The suspension provides dimensional stability between the slider and the actuator arm. It controls flexibility in pitch-and-roll motion of the slider relative to its direction of motion on the rotating disk. The suspension also provides resistance to yaw motion.

Typically, a suspension provides a load or force against the slider which is directed against the force of the air bearing between the slider's air-bearing surface and the disk surface. In this manner, the slider is maintained in extremely close proximity to--but out of contact with--the data surface of the disk.

Conventional suspensions typically are comprised of a load beam, which is mounted at one end to the actuator arm, and a flexure element or flexure which is attached to the other end of the load beam and supports the slider. The flexure element generally has a gimbal arrangement for permitting the slider to assume the respective different angular positions with respect to the data surface of the rotating disk.

The load beam provides the resilient spring action which biases the slider toward the surface of the disk, while (as noted above) the flexure provides flexibility for the slider as the slider rides on a cushion of air between the air-bearing surface and the rotating disk. Such a suspension is described in U.S. Pat. No. 4,167,765, assigned to the same assignee as the present application. A conventional slider is described in U.S. Pat. No. 3,823,416, also assigned to the same assignee as the present application.

The design of a suspension for a Pico-sized slider is particularly difficult due to the load gimbal stiffness, the size of the slider bonding pad, and the desire to utilize as much of the disk's real estate as possible. Furthermore, such a suspension must be robust so as to be able to withstand rough handling and shipping damage, among its other concerns. The gimbal design is also demanding because the required pitch-and-roll stiffness, including wires, have to be of the order of 60 mN-mm/Rad. A Nano-sized slider's requirements are twice or even three times higher.

The normal way of reducing stiffness is to make the gimbal features thinner, about 0.020 mm thick, and longer. This leads to fragility and because of the larger features, it also does not properly utilize the available disk's real estate areas. It is obvious that fragility is undesirable because it would be unable to withstand shock and handling damage. Furthermore, if a thin separate flexure is welded to the load beam, distortions can occur because of heat dissipation and clamping forces. Obviously, the handling of very small pieces may also pose additional difficulties.

An integral flexure approach has been developed which avoids these problems by using laminated suspensions. In the laminated suspensions, the electrical lead lines are integrated in the load beam so that the wiring issue is already taken care of. An integral flexure is a flexure that is a single piece with the load beam and not a separate part that is added to the load beam and welded thereto.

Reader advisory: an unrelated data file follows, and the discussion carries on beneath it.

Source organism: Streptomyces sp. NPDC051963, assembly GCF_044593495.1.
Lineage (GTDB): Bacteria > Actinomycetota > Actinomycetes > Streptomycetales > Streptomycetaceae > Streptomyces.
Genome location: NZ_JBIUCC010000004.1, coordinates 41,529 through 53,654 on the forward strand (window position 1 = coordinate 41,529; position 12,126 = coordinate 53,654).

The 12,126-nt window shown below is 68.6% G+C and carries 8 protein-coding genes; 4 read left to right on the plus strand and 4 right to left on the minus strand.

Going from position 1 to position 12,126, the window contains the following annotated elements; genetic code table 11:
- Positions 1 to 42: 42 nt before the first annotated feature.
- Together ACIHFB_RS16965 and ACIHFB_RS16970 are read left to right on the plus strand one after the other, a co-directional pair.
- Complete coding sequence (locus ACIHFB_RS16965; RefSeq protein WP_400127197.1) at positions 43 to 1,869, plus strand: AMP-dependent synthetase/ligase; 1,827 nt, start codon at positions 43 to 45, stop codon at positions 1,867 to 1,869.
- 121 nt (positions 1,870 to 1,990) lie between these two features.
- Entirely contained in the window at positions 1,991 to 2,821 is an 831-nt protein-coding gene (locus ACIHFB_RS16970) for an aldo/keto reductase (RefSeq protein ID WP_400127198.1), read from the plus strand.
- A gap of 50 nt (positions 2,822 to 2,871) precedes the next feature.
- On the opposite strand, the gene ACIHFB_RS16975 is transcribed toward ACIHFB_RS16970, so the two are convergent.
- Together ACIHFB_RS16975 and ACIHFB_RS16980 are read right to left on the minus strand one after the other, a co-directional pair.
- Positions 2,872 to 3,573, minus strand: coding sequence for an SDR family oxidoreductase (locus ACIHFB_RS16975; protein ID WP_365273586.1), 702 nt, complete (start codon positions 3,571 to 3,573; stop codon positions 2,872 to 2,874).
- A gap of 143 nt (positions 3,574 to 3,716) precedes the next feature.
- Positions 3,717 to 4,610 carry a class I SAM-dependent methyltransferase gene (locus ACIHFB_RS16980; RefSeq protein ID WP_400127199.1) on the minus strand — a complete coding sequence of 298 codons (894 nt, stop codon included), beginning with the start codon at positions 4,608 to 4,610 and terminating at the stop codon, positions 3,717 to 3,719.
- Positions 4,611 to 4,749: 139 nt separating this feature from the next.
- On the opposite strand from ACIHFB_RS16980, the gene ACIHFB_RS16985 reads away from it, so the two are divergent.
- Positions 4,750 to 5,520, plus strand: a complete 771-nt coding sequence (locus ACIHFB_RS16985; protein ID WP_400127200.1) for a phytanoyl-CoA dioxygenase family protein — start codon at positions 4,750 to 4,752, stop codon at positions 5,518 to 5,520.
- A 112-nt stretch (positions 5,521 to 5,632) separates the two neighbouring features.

The laminated suspensions generally includes three layers, such as steel, insulating polyimide and copper. The electrical lead lines can be etched into the copper layer, while the polyimide layer can provide insulation. The steel layer can also be etched to provide strength characteristics for the suspension.

One of the problems in using the laminated suspensions of the above-noted type is the fact that such three-layer material is not well suited for a stamping/fabricating process. For example, in some suspensions it is also desirable to be able to stamp some formed portions, such as a pivoting dimple or flanges to provide rigidity to the overall suspension structure.

There are also other problems which arise when there is a need for unloading the suspension from the disk file for shipping or to avoid shock. For this purpose, a tab may be provided on the suspension so that the slider-suspension assembly can be moved outside the disk's real estate to prevent disk damage by the slider.

SUMMARY OF THE INVENTION

The invention is directed to an improved slider-suspension assembly which overcomes the disadvantages noted above for Pico-sized sliders.

An embodiment of the present invention includes a slider-suspension assembly for use with Pico-sized and Nano-sized sliders for a data disk file. The assembly includes a laminated load beam having a plurality of layers, adapted to have a slider mounted at one end thereof opposite the file actuator support. The laminated beam has at least one electrically conductive layer in which electrical lead lines have been formed for connection to the slider. A stiffener member is attached to the laminated load beam to provide stiffening to the overall assembly. The stiffener member is capable of being fabricated into a desired shape by a stamping process.

In a further preferred embodiment of the present invention, the electrical lead lines are etched into the electrically conductive layer to provide connections between the slider and the load arm actuator support.

In another embodiment, the stiffener member may be attached to the steel layer of the load beam and be provided in an elongated form having flanges of substantially Z-shaped cross-section.